Live Better by Owning Less

Worldwide economic turmoil has stifled economic growth as well as stagnating personal income levels. The economy has left many people wondering how they can properly save for retirement, or if they will ever be able to retire at all.  Most intelligent people understand the power of compound interest and the need to start saving earlier rather than later. But when they struggle to meet today’s expenses, it is hard to see how to save for tomorrow.  There are only two logical solutions to this dilemma, earn more or spend less.  Many people can simply not find things that they are willing to give up, to spend less and save more.  They equate less spending to a lower standard of living and quality of life.  That is not necessarily true and may just require a change of attitude about what is important in life.

Most of the world, by UK standards, lives in extreme poverty.  A trip to the 3rd world will show one a world without proper food, housing and basic sanitation and people living with few worldly possessions.  Such a trip may also surprise westerners, because in the midst of such poverty, they will see smiles and contentment.  It can be a mind-opening experience.  An aware person can learn a great lesson from their contentment. Happiness need not be dependent upon consumerism. We are not what we own.  Our self-worth and happiness is generally too dependent upon what we own.  Divesting one’s self of unnecessary clothing and household possessions can be a cathartic activity. It can help hit the reset switch, in your mind, about what is really important in life.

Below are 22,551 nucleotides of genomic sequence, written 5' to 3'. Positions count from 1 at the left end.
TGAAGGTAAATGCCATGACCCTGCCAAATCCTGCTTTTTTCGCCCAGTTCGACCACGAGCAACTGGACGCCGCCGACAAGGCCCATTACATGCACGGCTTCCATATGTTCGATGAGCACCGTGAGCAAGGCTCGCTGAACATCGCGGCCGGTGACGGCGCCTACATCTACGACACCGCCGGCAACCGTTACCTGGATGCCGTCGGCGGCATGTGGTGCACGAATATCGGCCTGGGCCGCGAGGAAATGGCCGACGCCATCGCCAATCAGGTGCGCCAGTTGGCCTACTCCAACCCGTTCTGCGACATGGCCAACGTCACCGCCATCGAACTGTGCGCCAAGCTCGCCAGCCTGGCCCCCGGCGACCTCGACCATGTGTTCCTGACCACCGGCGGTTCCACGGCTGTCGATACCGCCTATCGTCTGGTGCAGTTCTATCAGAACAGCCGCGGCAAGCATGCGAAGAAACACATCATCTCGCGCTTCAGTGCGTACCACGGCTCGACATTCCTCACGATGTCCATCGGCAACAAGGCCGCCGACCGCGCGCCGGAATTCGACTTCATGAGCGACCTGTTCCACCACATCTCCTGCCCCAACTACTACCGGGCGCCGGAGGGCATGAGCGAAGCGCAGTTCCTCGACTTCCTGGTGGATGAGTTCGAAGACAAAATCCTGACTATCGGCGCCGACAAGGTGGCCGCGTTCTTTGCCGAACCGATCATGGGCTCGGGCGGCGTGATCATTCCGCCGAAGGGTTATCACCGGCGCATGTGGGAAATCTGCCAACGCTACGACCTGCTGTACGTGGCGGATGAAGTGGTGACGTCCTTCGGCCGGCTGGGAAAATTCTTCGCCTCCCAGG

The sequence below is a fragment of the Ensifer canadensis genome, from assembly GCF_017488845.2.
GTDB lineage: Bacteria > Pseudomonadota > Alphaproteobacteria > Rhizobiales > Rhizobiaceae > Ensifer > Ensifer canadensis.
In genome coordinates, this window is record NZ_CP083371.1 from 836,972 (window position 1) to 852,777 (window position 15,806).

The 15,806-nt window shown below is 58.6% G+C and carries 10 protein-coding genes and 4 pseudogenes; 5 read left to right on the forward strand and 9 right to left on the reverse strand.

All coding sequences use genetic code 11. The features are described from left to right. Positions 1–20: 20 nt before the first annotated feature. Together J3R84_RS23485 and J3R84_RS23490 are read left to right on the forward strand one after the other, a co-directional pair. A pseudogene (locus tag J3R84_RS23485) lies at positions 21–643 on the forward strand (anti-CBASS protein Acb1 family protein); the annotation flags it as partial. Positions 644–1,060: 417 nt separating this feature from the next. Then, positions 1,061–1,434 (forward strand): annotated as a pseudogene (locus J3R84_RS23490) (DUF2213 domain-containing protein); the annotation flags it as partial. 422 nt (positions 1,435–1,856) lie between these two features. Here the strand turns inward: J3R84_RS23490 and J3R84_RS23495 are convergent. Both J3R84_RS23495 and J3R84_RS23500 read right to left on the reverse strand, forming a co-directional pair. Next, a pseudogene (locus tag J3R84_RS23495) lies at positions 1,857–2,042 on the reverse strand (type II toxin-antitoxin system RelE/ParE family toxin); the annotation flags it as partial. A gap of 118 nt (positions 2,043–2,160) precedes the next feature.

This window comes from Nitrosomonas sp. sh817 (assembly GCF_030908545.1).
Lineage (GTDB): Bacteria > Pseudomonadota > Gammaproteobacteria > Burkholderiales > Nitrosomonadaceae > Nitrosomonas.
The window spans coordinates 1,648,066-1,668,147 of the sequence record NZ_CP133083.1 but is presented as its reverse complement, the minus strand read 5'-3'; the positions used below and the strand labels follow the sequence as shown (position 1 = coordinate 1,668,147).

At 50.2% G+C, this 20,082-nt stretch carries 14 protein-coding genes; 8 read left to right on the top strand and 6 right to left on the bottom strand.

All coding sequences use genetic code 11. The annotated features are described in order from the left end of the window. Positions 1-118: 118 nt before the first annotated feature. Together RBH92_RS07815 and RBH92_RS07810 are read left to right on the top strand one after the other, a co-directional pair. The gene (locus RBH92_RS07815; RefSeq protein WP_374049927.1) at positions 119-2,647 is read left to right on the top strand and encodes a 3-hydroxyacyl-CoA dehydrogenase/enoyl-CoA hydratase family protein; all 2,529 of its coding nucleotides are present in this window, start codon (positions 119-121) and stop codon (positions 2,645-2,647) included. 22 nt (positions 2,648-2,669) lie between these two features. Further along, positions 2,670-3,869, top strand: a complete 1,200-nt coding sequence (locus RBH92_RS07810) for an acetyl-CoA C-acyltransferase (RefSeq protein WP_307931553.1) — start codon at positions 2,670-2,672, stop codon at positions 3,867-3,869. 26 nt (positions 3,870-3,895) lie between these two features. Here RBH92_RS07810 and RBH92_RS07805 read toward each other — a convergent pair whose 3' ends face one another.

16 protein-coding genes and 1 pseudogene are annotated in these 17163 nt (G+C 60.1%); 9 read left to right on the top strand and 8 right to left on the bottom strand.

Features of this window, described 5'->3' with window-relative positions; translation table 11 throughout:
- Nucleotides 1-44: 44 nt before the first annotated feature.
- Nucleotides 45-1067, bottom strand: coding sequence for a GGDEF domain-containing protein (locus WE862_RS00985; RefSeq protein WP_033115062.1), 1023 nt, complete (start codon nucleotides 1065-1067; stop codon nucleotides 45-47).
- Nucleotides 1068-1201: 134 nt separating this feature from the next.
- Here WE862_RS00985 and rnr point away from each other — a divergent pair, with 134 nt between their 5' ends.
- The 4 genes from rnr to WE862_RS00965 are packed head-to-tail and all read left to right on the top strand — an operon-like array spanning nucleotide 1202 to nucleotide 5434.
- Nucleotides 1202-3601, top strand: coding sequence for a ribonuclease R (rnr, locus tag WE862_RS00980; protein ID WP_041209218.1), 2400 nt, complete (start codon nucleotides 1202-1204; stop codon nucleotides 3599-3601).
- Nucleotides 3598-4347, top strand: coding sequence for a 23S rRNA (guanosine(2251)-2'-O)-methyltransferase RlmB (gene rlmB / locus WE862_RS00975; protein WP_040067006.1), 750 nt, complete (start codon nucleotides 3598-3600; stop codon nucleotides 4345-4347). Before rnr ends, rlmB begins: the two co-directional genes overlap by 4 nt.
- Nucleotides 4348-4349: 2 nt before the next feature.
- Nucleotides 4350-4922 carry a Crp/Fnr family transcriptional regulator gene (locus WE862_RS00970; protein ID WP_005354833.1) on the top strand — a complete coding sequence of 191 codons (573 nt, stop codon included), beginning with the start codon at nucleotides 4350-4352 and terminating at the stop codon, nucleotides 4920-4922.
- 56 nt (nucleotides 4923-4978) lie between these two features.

A simple exercise is to do a nearly complete wardrobe change.  Go through your closets and remove all the items that do not properly fit or you have not worn in quite some time. Remove duplicate items and pare down items that are extremely similar to each other.  Try to just keep items that are stylish, but comfortable and relaxed feeling.  Some famous people have adopted such practices, such as Facebook founder, Mark Zuckerburg, who will wear grey t-shirts and blue jeans and tennis shoes every day of his life. When asked why, he will say that he just has more important things to do in life than to worry about what to wear. Even US President Obama cut his wardrobe down to just grey and black suits.  After your great clothing purge, consider giving most of the clothing to charities. If you would like to recoup some of your monetary investment in the clothing, consider selling items online or at a consignment shop. You then could use that money to remake your wardrobe in a modern, casual style, at a shop such as Boden, taking care to choose items that work well together stylistically. On any given day, you can then mix and match and vary your choices.  By the time you have completed this task, the change within you will have started. You will start to look at other possessions and life priorities in a different manner.

It will result in a stress relieving simplification of life and a happier, more carefree attitude.  You will most likely end up spending less and saving more.  The stress of preparing for retirement will be relieved.  You will find less and less value in material consumer goods and find more value in experiences and relationships.  The happiness you achieve from this new point of view will make you feel truly wealthy.

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